From ancient mead-halls to modern pubs and clubs, it seems mankind has always enjoyed drinking - but the way we talk about alcohol has changed a lot over the centuries.
Whereas once the words 'drunken' and 'inebriated' sufficed to describe over-indulging, now we resort to elaborate euphemisms such as 'squiffy', 'blotto' and 'wasted'.
And in addition to modern slang for drinking, there are a host of now obsolete words once used to describe a heavy binge - the likes of 'bumpsy', 'suckey' and 'hit under the wing'.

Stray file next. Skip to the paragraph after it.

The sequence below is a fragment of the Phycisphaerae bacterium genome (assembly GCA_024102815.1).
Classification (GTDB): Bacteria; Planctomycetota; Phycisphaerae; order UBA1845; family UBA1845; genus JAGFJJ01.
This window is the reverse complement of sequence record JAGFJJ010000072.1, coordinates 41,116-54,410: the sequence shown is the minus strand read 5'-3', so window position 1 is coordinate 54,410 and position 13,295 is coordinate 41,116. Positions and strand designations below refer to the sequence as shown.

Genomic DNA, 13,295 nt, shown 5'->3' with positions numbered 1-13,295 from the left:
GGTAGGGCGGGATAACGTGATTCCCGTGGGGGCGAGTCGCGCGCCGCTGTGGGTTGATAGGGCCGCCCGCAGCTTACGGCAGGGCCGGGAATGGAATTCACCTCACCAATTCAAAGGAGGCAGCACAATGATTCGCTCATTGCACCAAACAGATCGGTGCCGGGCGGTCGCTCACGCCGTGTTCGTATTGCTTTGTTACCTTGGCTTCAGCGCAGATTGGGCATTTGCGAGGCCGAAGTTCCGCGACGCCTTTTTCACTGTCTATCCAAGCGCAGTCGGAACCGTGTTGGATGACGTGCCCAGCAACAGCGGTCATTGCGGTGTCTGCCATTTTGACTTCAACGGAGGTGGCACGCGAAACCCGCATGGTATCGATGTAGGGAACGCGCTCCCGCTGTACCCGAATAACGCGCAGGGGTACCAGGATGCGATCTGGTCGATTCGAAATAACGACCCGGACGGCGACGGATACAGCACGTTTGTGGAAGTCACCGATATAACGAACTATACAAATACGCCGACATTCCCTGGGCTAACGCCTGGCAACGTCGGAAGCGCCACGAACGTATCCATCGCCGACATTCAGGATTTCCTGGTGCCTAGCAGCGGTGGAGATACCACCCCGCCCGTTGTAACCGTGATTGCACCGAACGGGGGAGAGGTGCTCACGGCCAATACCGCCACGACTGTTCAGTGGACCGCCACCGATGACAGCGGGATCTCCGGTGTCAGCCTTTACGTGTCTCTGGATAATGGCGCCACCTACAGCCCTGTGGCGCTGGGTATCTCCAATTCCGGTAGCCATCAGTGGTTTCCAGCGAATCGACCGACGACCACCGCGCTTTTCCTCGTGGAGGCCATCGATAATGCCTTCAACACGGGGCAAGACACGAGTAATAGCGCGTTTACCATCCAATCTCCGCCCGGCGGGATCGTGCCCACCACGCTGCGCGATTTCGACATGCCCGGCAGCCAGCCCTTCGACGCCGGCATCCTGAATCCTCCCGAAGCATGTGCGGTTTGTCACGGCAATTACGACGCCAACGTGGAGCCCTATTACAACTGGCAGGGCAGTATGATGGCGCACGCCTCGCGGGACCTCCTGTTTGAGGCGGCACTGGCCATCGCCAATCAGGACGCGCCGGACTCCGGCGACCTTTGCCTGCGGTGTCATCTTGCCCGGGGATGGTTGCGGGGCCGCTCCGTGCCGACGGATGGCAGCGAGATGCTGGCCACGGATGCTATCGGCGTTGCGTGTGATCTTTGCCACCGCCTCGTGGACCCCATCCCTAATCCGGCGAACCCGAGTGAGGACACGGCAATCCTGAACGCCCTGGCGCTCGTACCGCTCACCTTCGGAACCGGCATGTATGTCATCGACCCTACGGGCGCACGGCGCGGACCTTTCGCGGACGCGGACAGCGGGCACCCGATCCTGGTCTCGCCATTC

The history of the ways the English language describes alcohol has been traced by eminent linguistics professor David Crystal using the Historical Thesaurus of the Oxford English Dictionary.
In a new book, the academic reveals that the vocabulary of drinking is richer than almost any other topic - and unites English-speakers across barriers of class, age and gender.
During the Anglo-Saxon period, the words 'drunken' and 'fordrunken' were the most common ways of describing alcoholic excess, Professor Crystal writes in the book Words in Time and Place.
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Probably only men's floppy parts have more words to describe them than the act of being drunk. I usually use the term 'pissed' or 'wasted', and had never thought about just how many words I could use to describe it!
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